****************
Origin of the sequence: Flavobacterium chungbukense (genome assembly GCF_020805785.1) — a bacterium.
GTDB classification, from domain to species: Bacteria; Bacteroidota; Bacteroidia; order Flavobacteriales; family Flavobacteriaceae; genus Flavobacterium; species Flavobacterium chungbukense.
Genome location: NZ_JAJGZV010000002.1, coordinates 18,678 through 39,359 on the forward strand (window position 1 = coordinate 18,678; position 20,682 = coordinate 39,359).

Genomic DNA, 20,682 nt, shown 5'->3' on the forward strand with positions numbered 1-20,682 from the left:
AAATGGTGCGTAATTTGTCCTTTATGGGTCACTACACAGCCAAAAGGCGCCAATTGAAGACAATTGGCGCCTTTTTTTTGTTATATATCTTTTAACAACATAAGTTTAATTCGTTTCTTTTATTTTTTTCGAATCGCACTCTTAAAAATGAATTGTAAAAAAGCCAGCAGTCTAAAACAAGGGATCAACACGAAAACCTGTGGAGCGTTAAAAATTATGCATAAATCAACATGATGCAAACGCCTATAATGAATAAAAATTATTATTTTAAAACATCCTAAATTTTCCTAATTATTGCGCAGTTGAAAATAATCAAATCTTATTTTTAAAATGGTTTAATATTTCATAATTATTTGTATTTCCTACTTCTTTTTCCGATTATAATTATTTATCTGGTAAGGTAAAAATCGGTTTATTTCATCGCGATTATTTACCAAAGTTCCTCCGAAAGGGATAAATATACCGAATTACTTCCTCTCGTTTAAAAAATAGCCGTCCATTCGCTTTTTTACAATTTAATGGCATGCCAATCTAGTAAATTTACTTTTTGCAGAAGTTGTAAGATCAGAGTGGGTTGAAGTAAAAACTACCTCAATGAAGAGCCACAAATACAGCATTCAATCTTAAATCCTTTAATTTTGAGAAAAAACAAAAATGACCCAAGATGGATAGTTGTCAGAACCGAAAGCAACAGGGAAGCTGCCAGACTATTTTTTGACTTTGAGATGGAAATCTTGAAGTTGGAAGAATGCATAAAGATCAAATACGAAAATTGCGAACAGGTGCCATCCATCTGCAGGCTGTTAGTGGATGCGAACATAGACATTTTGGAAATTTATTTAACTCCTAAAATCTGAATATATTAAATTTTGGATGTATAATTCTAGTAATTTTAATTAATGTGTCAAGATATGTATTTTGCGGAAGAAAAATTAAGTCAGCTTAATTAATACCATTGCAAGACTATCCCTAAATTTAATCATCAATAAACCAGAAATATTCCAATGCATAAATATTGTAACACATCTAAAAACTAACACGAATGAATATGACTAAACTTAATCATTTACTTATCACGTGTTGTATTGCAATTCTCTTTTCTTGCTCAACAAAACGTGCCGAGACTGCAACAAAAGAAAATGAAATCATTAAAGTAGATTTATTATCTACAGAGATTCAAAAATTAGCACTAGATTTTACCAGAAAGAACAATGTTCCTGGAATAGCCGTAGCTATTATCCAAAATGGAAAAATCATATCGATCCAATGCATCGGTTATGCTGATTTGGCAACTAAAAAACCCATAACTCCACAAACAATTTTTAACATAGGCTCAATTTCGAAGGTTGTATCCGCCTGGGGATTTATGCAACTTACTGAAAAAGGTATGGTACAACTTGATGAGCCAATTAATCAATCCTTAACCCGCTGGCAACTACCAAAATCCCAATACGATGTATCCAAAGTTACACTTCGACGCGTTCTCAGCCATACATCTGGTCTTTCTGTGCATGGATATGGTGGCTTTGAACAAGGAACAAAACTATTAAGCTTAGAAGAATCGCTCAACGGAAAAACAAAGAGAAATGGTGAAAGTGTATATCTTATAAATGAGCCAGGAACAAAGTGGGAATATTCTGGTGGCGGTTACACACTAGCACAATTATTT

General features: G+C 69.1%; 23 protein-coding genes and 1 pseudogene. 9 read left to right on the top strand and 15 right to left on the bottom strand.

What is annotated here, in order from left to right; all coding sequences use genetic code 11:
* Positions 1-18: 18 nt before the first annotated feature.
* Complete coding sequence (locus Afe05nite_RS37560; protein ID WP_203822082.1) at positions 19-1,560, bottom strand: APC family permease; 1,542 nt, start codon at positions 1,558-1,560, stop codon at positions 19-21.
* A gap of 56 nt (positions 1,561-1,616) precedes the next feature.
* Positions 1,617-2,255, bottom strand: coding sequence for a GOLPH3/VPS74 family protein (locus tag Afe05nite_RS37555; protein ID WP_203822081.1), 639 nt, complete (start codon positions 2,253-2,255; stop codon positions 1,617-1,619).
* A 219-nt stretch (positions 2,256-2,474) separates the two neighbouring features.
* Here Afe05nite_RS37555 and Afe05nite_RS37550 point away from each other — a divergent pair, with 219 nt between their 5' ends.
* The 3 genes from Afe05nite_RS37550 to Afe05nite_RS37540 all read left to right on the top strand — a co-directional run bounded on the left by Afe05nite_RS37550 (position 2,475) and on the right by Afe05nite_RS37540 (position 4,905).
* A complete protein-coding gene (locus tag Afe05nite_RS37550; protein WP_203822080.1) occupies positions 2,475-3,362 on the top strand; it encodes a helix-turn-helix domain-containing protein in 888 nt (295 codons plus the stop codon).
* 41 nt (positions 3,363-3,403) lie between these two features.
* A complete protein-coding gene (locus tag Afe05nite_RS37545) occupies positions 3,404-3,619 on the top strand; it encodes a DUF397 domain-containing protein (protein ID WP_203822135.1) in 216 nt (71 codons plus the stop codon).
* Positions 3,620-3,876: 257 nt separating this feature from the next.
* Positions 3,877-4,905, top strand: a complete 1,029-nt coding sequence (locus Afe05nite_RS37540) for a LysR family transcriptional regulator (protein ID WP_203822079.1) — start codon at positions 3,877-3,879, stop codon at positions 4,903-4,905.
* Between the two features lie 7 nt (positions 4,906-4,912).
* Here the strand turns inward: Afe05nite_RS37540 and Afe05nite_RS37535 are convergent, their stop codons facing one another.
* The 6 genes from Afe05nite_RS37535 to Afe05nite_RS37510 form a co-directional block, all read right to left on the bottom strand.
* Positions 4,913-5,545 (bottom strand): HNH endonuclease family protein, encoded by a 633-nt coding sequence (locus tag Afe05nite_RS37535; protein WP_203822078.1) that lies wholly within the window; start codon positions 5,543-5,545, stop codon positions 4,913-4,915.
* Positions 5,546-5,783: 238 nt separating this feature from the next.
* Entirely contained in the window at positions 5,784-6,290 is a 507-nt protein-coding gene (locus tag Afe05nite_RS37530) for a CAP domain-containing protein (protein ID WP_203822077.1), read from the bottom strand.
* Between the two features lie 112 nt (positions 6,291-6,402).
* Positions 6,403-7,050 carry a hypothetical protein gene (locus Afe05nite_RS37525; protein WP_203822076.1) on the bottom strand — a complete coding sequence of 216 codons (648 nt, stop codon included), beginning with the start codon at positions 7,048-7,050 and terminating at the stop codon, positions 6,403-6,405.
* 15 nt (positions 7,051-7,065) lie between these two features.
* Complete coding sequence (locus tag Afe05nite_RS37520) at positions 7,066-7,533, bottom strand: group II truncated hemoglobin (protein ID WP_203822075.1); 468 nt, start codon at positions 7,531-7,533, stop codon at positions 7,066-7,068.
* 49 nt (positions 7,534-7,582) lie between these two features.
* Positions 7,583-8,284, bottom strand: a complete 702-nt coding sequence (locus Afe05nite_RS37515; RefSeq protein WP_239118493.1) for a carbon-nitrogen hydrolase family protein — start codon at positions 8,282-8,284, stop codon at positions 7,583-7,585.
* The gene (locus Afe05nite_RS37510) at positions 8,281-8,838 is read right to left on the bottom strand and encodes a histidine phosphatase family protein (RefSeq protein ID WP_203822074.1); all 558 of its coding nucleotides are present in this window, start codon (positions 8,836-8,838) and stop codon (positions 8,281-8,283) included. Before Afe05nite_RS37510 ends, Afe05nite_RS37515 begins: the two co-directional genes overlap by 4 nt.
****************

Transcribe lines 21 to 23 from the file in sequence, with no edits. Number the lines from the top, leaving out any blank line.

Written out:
* Here the strand turns inward: Afe05nite_RS37540 and Afe05nite_RS37535 are convergent, their stop codons facing one another.
* The 6 genes from Afe05nite_RS37535 to Afe05nite_RS37510 form a co-directional block, all read right to left on the bottom strand.
* Positions 4,913-5,545 (bottom strand): HNH endonuclease family protein, encoded by a 633-nt coding sequence (locus tag Afe05nite_RS37535; protein WP_203822078.1) that lies wholly within the window; start codon positions 5,543-5,545, stop codon positions 4,913-4,915.